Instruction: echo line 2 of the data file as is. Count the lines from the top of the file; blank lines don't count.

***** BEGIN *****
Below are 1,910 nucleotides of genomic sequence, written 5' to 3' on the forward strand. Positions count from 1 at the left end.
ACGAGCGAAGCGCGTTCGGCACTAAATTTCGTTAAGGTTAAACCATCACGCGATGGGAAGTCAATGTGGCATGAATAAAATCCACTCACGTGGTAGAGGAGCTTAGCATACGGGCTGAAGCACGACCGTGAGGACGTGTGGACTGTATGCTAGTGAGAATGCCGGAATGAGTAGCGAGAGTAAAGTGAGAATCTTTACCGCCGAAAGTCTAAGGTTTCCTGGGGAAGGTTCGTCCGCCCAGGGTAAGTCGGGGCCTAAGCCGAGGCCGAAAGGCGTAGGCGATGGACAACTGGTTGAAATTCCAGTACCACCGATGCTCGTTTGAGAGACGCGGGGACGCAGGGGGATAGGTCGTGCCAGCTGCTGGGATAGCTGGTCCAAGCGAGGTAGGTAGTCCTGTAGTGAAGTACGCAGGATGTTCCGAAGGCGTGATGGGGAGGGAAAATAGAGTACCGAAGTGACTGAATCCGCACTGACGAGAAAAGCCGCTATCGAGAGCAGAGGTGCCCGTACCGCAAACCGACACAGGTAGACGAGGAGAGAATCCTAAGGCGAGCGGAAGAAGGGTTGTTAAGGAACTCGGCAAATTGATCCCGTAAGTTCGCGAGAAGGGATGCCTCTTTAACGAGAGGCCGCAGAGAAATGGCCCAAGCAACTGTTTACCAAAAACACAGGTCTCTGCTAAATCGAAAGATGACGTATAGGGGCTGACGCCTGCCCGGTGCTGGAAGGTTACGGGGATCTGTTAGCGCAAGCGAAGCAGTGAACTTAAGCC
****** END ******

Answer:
ACGAGCGAAGCGCGTTCGGCACTAAATTTCGTTAAGGTTAAACCATCACGCGATGGGAAGTCAATGTGGCATGAATAAAATCCACTCACGTGGTAGAGGAGCTTAGCATACGGGCTGAAGCACGACCGTGAGGACGTGTGGACTGTATGCTAGTGAGAATGCCGGAATGAGTAGCGAGAGTAAAGTGAGAATCTTTACCGCCGAAAGTCTAAGGTTTCCTGGGGAAGGTTCGTCCGCCCAGGGTAAGTCGGGGCCTAAGCCGAGGCCGAAAGGCGTAGGCGATGGACAACTGGTTGAAATTCCAGTACCACCGATGCTCGTTTGAGAGACGCGGGGACGCAGGGGGATAGGTCGTGCCAGCTGCTGGGATAGCTGGTCCAAGCGAGGTAGGTAGTCCTGTAGTGAAGTACGCAGGATGTTCCGAAGGCGTGATGGGGAGGGAAAATAGAGTACCGAAGTGACTGAATCCGCACTGACGAGAAAAGCCGCTATCGAGAGCAGAGGTGCCCGTACCGCAAACCGACACAGGTAGACGAGGAGAGAATCCTAAGGCGAGCGGAAGAAGGGTTGTTAAGGAACTCGGCAAATTGATCCCGTAAGTTCGCGAGAAGGGATGCCTCTTTAACGAGAGGCCGCAGAGAAATGGCCCAAGCAACTGTTTACCAAAAACACAGGTCTCTGCTAAATCGAAAGATGACGTATAGGGGCTGACGCCTGCCCGGTGCTGGAAGGTTACGGGGATCTGTTAGCGCAAGCGAAGCAGTGAACTTAAGCC